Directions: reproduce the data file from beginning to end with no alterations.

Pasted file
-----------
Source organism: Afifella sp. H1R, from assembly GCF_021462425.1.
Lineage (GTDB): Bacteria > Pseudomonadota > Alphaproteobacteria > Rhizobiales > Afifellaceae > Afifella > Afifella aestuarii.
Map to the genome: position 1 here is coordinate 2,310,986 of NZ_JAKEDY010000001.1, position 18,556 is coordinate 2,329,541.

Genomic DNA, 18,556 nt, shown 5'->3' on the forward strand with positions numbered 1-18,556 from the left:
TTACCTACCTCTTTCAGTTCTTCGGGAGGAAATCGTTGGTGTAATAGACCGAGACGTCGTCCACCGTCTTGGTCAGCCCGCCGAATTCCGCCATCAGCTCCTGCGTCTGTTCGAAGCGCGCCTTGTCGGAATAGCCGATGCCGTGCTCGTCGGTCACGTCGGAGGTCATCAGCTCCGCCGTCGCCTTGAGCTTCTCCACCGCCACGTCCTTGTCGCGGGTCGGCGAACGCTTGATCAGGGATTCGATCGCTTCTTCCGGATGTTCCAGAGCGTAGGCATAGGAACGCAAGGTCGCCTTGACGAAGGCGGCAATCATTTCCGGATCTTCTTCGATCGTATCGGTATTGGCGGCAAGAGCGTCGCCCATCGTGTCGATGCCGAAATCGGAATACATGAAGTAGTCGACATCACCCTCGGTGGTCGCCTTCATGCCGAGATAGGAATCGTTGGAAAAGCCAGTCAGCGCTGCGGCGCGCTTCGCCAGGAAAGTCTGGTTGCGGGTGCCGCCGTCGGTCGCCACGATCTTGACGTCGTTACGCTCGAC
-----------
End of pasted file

Source organism: Afifella sp. H1R, from assembly GCF_021462425.1.
Lineage (GTDB): Bacteria > Pseudomonadota > Alphaproteobacteria > Rhizobiales > Afifellaceae > Afifella > Afifella aestuarii.
Map to the genome: position 1 here is coordinate 2,310,986 of NZ_JAKEDY010000001.1, position 18,556 is coordinate 2,329,541.

Genomic DNA, 18,556 nt, shown 5'->3' on the forward strand with positions numbered 1-18,556 from the left:
TTACCTACCTCTTTCAGTTCTTCGGGAGGAAATCGTTGGTGTAATAGACCGAGACGTCGTCCACCGTCTTGGTCAGCCCGCCGAATTCCGCCATCAGCTCCTGCGTCTGTTCGAAGCGCGCCTTGTCGGAATAGCCGATGCCGTGCTCGTCGGTCACGTCGGAGGTCATCAGCTCCGCCGTCGCCTTGAGCTTCTCCACCGCCACGTCCTTGTCGCGGGTCGGCGAACGCTTGATCAGGGATTCGATCGCTTCTTCCGGATGTTCCAGAGCGTAGGCATAGGAACGCAAGGTCGCCTTGACGAAGGCGGCAATCATTTCCGGATCTTCTTCGATCGTATCGGTATTGGCGGCAAGAGCGTCGCCCATCGTGTCGATGCCGAAATCGGAATACATGAAGTAGTCGACATCACCCTCGGTGGTCGCCTTCATGCCGAGATAGGAATCGTTGGAAAAGCCAGTCAGCGCTGCGGCGCGCTTCGCCAGGAAAGTCTGGTTGCGGGTGCCGCCGTCGGTCGCCACGATCTTGACGTCGTTACGCTCGAC